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Players concerned about frozen TCF Bank surface

Updated: September 24, 2012 6:25AM



Bears players have voiced concerns about the dangers of playing Monday night’s game against the Minnesota Vikings at TCF Bank Stadium, but they’re preparing to do so just the same.

‘‘If you’re going to preach player safety, you would think they would put you in the best conditions to be safe,” Bears safety Chris Harris said. “I don’t think an icy field is the best conditions.”

Barring something unforeseen, the league and the Vikings plan to play the game originally scheduled for the Metrodome at the stadium used by the University of Minnesota football team. TCF Bank Stadium, however, was winterized after the Golden Gophers’ season ended and does not have coils beneath the artificial turf that would prevent the field from freezing.

Groundskeepers from the Bears and Vikings are working together to prepare the surface with input from league and university officials as well as representatives from the stadium’s turf manufacturer.

As soon as about five feet of snow is completely removed from the playing surface, which officials said would be completed by noon today, heaters will be used to warm the field. A thermal tarp will cover it until game time. The St. Paul Pioneer Press has reported that chemicals also will be used to thaw the turf.

Complicating matters is a forecast calling for frigid conditions leading up to game time, when wind chills of 18-below are forecast.

‘‘The biggest concern that players have is that we want to make sure the surface is not going to create more risk than there already is in the game, especially with the NFL right now being in such a forefront for player safety,” Bears kicker and players union representative Robbie Gould said. ‘‘Obviously, playing on a frozen field will create a little more risk for players.”

League and team officials will ­inspect the field later today and are expected to deem it “playable.”

“If it passes the NFL’s inspection, nothing to complain about,” Bears cornerback Charles Tillman said. “If not, I don’t think it’s smart for the Minnesota players or for us.”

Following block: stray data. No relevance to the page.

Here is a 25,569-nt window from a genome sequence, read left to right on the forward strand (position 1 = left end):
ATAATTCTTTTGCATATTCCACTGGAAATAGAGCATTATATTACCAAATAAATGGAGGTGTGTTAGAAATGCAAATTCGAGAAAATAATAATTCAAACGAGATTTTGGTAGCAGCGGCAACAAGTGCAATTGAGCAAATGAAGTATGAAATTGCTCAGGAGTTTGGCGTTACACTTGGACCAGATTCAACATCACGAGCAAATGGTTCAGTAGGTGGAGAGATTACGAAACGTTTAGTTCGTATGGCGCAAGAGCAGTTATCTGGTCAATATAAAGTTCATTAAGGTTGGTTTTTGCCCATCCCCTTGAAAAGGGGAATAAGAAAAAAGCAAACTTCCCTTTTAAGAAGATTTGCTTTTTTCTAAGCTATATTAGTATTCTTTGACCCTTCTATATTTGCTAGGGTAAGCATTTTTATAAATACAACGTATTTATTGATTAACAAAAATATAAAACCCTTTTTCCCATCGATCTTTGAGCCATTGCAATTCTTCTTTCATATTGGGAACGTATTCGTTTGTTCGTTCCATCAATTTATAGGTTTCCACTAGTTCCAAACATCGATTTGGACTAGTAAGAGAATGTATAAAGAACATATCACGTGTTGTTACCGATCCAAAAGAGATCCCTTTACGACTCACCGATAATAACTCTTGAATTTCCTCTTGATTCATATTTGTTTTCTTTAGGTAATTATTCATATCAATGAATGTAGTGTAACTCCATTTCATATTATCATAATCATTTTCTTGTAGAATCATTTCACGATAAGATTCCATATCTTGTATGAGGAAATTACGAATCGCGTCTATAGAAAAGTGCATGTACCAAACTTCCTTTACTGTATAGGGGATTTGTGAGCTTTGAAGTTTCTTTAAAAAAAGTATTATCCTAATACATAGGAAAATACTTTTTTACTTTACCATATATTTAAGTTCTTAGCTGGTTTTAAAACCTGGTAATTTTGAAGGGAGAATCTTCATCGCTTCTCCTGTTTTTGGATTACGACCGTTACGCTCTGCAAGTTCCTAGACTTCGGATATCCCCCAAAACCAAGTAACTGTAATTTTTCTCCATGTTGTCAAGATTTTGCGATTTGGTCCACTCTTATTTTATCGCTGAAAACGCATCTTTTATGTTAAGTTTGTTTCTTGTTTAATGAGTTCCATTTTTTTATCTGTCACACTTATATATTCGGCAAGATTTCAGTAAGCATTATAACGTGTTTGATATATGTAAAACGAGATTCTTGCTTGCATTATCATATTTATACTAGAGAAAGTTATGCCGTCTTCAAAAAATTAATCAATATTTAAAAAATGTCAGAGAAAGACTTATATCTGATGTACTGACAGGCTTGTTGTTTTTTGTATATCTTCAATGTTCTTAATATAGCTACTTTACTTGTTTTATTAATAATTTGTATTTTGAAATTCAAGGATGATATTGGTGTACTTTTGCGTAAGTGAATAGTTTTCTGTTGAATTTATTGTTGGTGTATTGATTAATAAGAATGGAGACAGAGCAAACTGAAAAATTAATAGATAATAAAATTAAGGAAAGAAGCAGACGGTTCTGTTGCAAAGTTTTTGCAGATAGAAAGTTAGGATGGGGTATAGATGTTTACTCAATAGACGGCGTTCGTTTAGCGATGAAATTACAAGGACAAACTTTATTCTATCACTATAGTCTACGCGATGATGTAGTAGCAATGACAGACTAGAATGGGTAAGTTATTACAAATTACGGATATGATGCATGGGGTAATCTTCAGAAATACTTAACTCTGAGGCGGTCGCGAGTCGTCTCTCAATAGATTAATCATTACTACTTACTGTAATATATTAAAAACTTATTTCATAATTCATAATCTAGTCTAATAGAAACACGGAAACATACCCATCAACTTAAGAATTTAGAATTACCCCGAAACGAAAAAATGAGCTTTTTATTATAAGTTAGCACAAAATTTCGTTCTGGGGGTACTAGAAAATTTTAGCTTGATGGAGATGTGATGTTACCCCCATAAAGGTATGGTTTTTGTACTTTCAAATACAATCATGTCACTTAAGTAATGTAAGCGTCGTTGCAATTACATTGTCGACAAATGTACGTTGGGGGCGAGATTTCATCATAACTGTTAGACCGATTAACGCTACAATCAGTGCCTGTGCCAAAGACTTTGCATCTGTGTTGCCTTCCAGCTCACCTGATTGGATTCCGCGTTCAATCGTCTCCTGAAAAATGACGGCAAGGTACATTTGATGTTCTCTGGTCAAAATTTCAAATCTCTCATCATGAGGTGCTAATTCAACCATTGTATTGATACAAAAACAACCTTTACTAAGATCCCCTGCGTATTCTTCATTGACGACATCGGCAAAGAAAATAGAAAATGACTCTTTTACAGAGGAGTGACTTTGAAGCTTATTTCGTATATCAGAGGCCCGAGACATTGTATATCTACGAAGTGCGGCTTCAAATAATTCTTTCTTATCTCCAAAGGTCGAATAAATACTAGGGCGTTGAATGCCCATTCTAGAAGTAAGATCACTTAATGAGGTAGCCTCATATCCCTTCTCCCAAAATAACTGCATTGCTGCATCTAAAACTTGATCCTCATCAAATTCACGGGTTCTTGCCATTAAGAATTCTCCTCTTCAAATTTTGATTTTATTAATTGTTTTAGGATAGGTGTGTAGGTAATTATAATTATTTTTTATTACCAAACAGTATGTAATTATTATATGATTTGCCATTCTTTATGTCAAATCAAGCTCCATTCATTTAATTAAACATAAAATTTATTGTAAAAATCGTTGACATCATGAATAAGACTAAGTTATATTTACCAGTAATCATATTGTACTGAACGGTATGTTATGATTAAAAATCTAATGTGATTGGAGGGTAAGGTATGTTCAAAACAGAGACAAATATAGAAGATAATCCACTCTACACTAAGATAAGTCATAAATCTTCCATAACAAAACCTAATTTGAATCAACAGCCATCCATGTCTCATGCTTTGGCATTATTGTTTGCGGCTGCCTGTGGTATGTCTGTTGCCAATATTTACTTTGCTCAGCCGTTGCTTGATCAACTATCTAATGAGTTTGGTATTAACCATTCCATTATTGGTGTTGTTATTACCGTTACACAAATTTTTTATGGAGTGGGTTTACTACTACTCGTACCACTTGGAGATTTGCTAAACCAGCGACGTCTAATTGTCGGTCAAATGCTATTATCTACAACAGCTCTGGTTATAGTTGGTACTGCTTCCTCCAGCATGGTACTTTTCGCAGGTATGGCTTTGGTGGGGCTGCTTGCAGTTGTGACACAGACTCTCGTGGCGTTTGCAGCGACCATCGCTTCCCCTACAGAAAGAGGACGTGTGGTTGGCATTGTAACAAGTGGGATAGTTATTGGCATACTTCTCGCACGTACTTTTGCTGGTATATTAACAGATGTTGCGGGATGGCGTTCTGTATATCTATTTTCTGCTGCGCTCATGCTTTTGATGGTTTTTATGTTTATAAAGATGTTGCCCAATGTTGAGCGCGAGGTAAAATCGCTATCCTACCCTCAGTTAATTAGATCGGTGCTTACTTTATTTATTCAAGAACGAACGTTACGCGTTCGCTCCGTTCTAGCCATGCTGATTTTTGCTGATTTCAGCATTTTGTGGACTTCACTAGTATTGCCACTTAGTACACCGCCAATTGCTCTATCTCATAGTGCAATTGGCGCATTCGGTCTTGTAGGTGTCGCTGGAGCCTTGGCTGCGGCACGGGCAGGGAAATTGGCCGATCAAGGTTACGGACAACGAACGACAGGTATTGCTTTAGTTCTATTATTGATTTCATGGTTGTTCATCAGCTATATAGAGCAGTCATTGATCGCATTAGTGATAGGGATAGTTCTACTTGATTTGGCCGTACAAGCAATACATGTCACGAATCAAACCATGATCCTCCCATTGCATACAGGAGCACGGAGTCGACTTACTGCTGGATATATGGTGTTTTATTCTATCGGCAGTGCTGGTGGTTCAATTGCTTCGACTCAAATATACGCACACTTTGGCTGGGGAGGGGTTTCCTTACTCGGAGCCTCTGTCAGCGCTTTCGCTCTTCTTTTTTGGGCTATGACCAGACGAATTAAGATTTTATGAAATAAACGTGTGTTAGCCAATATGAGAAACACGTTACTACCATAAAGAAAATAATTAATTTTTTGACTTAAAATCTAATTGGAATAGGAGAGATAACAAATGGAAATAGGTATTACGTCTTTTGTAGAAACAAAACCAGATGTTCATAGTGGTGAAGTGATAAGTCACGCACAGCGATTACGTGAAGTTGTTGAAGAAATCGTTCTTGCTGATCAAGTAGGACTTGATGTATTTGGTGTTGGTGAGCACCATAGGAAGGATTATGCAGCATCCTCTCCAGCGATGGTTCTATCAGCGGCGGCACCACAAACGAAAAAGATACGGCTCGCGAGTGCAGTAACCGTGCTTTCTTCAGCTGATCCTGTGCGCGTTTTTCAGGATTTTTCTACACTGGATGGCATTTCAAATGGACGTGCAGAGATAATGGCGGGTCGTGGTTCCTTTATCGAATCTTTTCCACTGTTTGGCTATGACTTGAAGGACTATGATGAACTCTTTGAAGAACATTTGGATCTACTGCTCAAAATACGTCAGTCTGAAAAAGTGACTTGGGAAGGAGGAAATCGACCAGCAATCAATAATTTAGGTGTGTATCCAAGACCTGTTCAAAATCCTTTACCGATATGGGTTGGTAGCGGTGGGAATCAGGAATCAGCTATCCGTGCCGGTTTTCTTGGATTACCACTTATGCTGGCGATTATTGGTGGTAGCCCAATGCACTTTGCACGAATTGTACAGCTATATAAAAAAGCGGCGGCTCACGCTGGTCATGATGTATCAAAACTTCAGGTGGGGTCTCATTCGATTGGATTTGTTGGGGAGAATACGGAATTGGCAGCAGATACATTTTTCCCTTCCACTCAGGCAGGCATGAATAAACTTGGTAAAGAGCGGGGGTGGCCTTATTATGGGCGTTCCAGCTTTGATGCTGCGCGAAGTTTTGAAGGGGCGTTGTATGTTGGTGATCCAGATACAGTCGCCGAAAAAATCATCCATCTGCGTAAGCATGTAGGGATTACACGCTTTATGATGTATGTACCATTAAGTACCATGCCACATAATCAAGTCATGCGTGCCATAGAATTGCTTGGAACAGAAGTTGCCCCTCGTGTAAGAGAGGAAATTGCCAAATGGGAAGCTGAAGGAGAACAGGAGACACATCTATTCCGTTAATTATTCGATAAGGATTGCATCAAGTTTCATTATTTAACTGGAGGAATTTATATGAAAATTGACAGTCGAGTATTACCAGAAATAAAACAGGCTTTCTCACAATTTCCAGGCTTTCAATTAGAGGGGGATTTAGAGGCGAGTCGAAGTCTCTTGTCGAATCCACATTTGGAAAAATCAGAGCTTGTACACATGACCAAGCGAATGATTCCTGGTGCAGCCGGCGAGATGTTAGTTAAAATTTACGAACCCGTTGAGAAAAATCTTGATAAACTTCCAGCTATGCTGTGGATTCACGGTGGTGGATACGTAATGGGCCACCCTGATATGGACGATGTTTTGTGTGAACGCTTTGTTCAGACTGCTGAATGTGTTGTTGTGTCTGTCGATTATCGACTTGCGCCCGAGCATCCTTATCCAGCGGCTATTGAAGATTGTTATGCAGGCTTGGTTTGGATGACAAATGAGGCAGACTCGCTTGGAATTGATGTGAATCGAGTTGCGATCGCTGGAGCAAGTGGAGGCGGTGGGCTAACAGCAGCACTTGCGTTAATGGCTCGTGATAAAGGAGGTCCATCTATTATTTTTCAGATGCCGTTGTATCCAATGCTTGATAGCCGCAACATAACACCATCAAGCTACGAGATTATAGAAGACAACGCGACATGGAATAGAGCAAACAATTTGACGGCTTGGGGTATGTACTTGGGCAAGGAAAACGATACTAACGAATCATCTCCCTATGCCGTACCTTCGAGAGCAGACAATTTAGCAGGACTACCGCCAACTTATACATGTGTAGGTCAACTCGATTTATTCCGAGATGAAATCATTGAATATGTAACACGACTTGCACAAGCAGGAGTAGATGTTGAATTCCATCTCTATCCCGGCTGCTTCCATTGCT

Several Bears players mentioned the potential irony of playing on a frozen field during a season in which player safety has been a dominant theme.

Several high-profile players, including Bears quarterback Jay Cutler and Green Bay Packers quarterback Aaron Rodgers, have suffered concussions this season. The Associated Press reports that concussions are up 20 percent from 2009, which is likely the result of players and teams taking symptoms of concussions more seriously.

The league is also in the midst of a highly controversial campaign to reduce head injuries by fining players for helmet-to-helmet hits.

“At the end of the day, you have to be safe,” Harris said. “With the NFL cracking down on player safety, fining people $50,000, $75,000 for hits because they want the game to be safer, I don’t think it’s very safe to play on a frozen field.

“It’s kind of like going outside and me trying to run in cleats and cut on a parking lot. You want to talk about player safety — Aaron Rodgers got a concussion inside a dome. Imagine a quarterback ­going down and hitting his head on that surface [at Minnesota], what it would do.”

Gould said players will not protest the league’s decision with the NFL Players Association, but many of his teammates remain leery.

When asked if he trusted the NFL’s judgment on the issue, Harris laughed derisively and said, “No comment.”

“You don’t have a choice,” he said. “They tell you what to do in the NFL. It’s pretty much a dictatorship. It’s sad, but that’s the way it goes. We don’t have a voice as far as what we feel is safe. It’s unfortunate.”

Contributing: Sean Jensen



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